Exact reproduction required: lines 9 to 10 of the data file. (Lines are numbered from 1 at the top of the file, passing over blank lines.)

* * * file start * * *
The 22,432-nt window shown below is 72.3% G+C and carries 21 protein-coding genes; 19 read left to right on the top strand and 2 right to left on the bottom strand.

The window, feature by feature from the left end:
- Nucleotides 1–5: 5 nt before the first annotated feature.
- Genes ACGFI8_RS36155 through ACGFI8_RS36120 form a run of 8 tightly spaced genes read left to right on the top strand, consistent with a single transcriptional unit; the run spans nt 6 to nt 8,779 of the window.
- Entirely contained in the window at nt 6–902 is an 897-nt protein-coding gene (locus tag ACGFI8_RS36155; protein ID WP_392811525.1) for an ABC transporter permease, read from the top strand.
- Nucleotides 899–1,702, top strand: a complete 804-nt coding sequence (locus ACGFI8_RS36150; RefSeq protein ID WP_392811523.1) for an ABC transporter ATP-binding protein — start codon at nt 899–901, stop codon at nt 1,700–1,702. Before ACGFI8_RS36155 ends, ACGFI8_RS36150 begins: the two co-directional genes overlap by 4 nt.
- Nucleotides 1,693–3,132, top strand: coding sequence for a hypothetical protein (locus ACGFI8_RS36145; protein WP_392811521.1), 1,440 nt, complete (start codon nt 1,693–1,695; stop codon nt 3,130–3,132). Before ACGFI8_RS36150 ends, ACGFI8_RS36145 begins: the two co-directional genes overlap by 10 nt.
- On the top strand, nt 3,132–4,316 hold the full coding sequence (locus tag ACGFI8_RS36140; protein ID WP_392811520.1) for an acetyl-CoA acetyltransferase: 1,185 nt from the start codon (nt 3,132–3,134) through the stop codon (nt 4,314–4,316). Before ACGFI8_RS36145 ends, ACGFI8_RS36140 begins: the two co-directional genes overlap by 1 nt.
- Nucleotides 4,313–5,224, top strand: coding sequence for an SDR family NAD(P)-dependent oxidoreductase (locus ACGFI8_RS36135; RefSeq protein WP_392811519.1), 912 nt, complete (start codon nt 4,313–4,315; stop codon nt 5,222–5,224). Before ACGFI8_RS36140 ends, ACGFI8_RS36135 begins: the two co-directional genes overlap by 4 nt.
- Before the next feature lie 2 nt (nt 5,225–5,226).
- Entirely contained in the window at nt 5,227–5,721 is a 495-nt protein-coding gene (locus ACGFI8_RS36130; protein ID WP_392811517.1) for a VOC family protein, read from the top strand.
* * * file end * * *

- Nucleotides 4,313–5,224, top strand: coding sequence for an SDR family NAD(P)-dependent oxidoreductase (locus ACGFI8_RS36135; RefSeq protein WP_392811519.1), 912 nt, complete (start codon nt 4,313–4,315; stop codon nt 5,222–5,224). Before ACGFI8_RS36140 ends, ACGFI8_RS36135 begins: the two co-directional genes overlap by 4 nt.
- Before the next feature lie 2 nt (nt 5,225–5,226).